Fairfield County child has 4th case of measles in CT

A school-aged child from Fairfield County is the state’s fourth case of measles this year.

A public health investigation of this case has determined that the child was not infectious while at school. Information received by the state Department of Public Health indicates that the child contracted measles in early October.

The latest case of measles is not related to three previously confirmed cases in Connecticut reported in January and April.

"We are monitoring and investigating this case very closely, including working with our local health departments and medical providers to follow up with any individuals that may have been exposed to measles," DPH Commissioner Renée D. Coleman-Mitchell said in a release.

"Science tells us that the single best thing anyone can do to protect themselves from this highly contagious virus is to get vaccinated. Overall, Connecticut has high vaccination rates, so we are at low risk for a widespread measles outbreak. This latest confirmed case, coupled with declining statewide immunization numbers for measles, is exactly why Governor Ned Lamont and I are recommending repeal of non-medical exemptions for vaccination."

Commissioner Coleman-Mitchell continued, "If you have a fever and a rash and you think you might have measles, you should avoid public settings and call your healthcare provider before going directly to a healthcare facility so steps can be taken to avoid possibly exposing others."

See related story about Wilton’s immunization rates

Senate Majority Leader Bob Duff (D-Norwalk) released the following statement in response to the Connecticut Department of Public Health’s confirmation of a fourth case of measles in 2019.

“News of the fourth outbreak this year is very troubling. My thoughts are with the child and the family from Fairfield County, right in our own backyard, during this difficult time. The health of our residents is at stake from a completely preventable disease. It is imperative we remove non-medical exemptions to increase vaccination rates statewide."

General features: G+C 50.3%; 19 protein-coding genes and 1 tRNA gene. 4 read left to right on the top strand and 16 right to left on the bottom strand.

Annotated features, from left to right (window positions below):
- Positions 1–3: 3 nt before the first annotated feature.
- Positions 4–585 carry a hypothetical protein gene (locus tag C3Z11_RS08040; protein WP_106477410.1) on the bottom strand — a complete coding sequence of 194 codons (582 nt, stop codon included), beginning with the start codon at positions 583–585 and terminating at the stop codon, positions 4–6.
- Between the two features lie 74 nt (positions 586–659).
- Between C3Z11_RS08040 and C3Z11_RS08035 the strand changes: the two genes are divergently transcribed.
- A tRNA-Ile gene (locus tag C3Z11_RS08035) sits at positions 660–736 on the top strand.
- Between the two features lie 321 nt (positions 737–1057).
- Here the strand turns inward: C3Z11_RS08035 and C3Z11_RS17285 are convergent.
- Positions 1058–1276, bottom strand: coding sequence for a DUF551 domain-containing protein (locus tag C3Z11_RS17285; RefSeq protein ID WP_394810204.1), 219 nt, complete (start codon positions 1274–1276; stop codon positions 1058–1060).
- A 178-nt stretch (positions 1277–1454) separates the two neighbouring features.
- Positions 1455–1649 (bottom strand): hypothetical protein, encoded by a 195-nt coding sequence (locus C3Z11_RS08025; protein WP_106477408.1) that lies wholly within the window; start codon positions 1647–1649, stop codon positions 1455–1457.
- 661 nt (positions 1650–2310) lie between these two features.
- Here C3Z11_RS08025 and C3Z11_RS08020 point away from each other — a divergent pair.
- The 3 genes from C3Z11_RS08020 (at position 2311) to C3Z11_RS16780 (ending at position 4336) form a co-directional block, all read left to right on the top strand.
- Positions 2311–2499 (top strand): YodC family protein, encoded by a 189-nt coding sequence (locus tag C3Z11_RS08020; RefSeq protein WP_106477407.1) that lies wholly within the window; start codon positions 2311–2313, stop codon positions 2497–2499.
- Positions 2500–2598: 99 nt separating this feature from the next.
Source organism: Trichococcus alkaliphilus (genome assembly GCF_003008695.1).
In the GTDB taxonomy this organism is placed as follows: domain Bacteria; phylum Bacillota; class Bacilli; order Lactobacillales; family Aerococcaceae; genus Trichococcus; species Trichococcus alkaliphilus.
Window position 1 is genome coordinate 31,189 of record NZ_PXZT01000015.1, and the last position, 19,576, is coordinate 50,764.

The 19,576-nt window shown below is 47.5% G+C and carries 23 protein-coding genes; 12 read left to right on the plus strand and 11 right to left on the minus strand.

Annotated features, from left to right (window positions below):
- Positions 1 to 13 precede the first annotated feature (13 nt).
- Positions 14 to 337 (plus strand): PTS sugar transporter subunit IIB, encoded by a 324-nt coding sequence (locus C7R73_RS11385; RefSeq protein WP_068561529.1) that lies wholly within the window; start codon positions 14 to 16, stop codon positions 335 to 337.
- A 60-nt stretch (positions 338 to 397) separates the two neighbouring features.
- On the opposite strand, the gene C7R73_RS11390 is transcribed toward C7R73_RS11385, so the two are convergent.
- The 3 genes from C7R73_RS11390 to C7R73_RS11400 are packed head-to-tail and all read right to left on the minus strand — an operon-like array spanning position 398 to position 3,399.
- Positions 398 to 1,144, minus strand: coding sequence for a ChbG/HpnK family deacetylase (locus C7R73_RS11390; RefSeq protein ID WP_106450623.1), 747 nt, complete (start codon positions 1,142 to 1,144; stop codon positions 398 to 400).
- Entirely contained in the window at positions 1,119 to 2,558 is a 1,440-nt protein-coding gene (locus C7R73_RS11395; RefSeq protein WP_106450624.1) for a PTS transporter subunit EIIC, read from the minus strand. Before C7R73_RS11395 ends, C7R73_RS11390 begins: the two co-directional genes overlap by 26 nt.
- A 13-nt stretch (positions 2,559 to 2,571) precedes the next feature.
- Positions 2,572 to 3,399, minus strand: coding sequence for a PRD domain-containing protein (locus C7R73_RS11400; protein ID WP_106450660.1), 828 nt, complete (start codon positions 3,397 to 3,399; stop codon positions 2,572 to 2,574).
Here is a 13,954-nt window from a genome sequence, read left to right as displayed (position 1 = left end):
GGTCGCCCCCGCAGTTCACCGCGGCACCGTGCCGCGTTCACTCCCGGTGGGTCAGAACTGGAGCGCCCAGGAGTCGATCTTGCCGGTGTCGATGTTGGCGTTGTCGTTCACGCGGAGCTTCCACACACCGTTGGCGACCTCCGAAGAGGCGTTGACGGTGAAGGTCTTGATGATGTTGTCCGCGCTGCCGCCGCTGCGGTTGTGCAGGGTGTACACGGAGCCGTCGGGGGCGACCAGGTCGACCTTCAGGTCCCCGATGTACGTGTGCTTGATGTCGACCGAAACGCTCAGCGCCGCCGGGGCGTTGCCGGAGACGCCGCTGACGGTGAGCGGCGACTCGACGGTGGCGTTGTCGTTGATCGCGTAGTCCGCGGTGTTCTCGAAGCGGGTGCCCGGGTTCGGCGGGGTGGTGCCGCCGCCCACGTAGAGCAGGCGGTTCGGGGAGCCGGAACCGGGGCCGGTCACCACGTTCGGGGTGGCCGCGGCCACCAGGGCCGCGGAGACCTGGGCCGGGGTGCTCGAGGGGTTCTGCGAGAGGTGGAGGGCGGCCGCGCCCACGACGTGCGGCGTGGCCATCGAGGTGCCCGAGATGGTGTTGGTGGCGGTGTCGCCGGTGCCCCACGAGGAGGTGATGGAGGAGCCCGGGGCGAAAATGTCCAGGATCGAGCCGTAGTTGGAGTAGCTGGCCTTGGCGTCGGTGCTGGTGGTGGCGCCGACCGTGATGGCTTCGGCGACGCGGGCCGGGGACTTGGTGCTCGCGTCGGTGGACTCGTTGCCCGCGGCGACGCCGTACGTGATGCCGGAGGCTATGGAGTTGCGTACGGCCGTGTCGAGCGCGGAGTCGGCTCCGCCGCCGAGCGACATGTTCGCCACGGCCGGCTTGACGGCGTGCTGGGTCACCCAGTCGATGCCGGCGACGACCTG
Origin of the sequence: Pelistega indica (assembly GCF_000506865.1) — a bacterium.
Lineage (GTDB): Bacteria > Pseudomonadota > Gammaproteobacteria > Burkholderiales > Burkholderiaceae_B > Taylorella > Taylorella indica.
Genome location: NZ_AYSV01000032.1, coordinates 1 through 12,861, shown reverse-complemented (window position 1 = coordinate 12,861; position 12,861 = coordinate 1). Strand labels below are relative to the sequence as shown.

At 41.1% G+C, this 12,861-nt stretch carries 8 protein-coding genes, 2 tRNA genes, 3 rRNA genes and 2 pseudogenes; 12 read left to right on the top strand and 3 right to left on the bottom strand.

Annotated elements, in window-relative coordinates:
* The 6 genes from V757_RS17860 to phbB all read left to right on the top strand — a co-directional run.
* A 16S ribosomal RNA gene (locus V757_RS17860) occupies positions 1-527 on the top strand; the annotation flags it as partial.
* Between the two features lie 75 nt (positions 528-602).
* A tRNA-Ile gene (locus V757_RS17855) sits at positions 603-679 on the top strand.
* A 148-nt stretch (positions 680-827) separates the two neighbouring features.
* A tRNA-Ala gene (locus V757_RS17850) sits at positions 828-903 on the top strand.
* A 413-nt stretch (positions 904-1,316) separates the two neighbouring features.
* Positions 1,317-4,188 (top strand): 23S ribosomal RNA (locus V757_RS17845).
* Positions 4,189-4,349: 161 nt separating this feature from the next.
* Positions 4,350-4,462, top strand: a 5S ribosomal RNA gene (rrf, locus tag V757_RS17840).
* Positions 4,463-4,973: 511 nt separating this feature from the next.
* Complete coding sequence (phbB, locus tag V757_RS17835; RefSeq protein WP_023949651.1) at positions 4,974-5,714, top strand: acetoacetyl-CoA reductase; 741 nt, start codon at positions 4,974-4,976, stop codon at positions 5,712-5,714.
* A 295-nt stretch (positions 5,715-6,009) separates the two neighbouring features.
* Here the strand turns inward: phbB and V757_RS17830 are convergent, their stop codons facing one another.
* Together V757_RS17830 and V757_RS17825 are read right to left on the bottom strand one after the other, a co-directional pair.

Dawn Jolly, a co-founder of CT Freedom Alliance, a group supportive of vaccine exemptions, questioned why the public health department wouldn’t release more information about the child, including whether the person had been immunized against measles.

“For Commissioner Coleman-Mitchell to publicly state that this is proof that we need to repeal the religious exemption in Connecticut is irresponsible and a dereliction of her duties,” Jolly said. “At this point we don’t know where the virus was contracted, whether the child was vaccinated for the measles, whether it was a wild strain or a vaccine strain, or even whether the child attends school in the state.”

The Connecticut Department of Public Health (DPH) is working with local health departments and healthcare providers to identify and inform identified contacts of the case.

The average incubation period of measles (from contact with a case until onset of rash) is 14 days, with a range of 7-21 days.

Cases are considered infectious from four days before rash onset through four days after. It is possible that secondary cases of measles among some of these contacts may occur, especially among those who have never been vaccinated for measles.

A typical case of measles begins with mild to moderate fever, cough, runny nose, red eyes (conjunctivitis), and sore throat.

Three to five days after the start of these symptoms, a red or reddish-brown rash appears, usually starting on a person’s face at the hairline and spreading downward to the entire body.

At the time the rash appears, a person’s fever may spike to more than 104 degrees Fahrenheit. The rash typically lasts at least a few days and then disappears in the same order. People with measles may be contagious up to 4 days before the rash appears and for four days after the day the rash appears.

From Jan, 1 to Oct. 1, 2019, 1,249 individual cases of measles have been confirmed in 31 states. This is the largest number of cases reported in the U.S. since measles was eliminated in 2000.

For more information about measles, please visit www.cdc.gov/measles.

Additional reporting from the CT Mirror was used in this story.